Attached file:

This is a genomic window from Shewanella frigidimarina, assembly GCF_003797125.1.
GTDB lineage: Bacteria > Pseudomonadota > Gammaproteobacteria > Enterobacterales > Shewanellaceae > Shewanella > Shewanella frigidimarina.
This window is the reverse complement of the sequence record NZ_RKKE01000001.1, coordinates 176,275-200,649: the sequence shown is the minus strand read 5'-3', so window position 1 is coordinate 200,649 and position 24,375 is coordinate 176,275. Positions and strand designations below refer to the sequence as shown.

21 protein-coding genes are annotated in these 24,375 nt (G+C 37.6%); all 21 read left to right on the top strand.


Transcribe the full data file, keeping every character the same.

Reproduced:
This is a genomic window from Shewanella frigidimarina, assembly GCF_003797125.1.
GTDB lineage: Bacteria > Pseudomonadota > Gammaproteobacteria > Enterobacterales > Shewanellaceae > Shewanella > Shewanella frigidimarina.
This window is the reverse complement of the sequence record NZ_RKKE01000001.1, coordinates 176,275-200,649: the sequence shown is the minus strand read 5'-3', so window position 1 is coordinate 200,649 and position 24,375 is coordinate 176,275. Positions and strand designations below refer to the sequence as shown.

21 protein-coding genes are annotated in these 24,375 nt (G+C 37.6%); all 21 read left to right on the top strand.